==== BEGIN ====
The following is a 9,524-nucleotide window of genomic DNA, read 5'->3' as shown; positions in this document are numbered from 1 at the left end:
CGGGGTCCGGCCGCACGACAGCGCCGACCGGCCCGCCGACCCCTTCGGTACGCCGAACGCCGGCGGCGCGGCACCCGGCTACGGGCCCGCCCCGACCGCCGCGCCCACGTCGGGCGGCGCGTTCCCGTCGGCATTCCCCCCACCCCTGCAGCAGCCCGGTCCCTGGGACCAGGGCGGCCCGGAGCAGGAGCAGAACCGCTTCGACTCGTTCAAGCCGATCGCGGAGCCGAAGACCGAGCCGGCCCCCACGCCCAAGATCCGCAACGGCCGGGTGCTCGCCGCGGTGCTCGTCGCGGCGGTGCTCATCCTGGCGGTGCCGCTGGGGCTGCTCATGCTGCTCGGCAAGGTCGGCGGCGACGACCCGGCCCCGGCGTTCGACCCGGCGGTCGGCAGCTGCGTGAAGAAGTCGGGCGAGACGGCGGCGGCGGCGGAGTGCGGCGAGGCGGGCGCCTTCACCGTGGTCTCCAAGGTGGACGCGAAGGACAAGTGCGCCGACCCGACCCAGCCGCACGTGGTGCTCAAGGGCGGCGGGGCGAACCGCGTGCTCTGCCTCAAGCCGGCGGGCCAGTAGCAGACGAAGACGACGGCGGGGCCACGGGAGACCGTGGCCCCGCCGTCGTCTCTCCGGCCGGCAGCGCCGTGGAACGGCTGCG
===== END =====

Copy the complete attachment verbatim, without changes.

The following is a 9,524-nucleotide window of genomic DNA, read 5'->3' as shown; positions in this document are numbered from 1 at the left end:
CGGGGTCCGGCCGCACGACAGCGCCGACCGGCCCGCCGACCCCTTCGGTACGCCGAACGCCGGCGGCGCGGCACCCGGCTACGGGCCCGCCCCGACCGCCGCGCCCACGTCGGGCGGCGCGTTCCCGTCGGCATTCCCCCCACCCCTGCAGCAGCCCGGTCCCTGGGACCAGGGCGGCCCGGAGCAGGAGCAGAACCGCTTCGACTCGTTCAAGCCGATCGCGGAGCCGAAGACCGAGCCGGCCCCCACGCCCAAGATCCGCAACGGCCGGGTGCTCGCCGCGGTGCTCGTCGCGGCGGTGCTCATCCTGGCGGTGCCGCTGGGGCTGCTCATGCTGCTCGGCAAGGTCGGCGGCGACGACCCGGCCCCGGCGTTCGACCCGGCGGTCGGCAGCTGCGTGAAGAAGTCGGGCGAGACGGCGGCGGCGGCGGAGTGCGGCGAGGCGGGCGCCTTCACCGTGGTCTCCAAGGTGGACGCGAAGGACAAGTGCGCCGACCCGACCCAGCCGCACGTGGTGCTCAAGGGCGGCGGGGCGAACCGCGTGCTCTGCCTCAAGCCGGCGGGCCAGTAGCAGACGAAGACGACGGCGGGGCCACGGGAGACCGTGGCCCCGCCGTCGTCTCTCCGGCCGGCAGCGCCGTGGAACGGCTGCG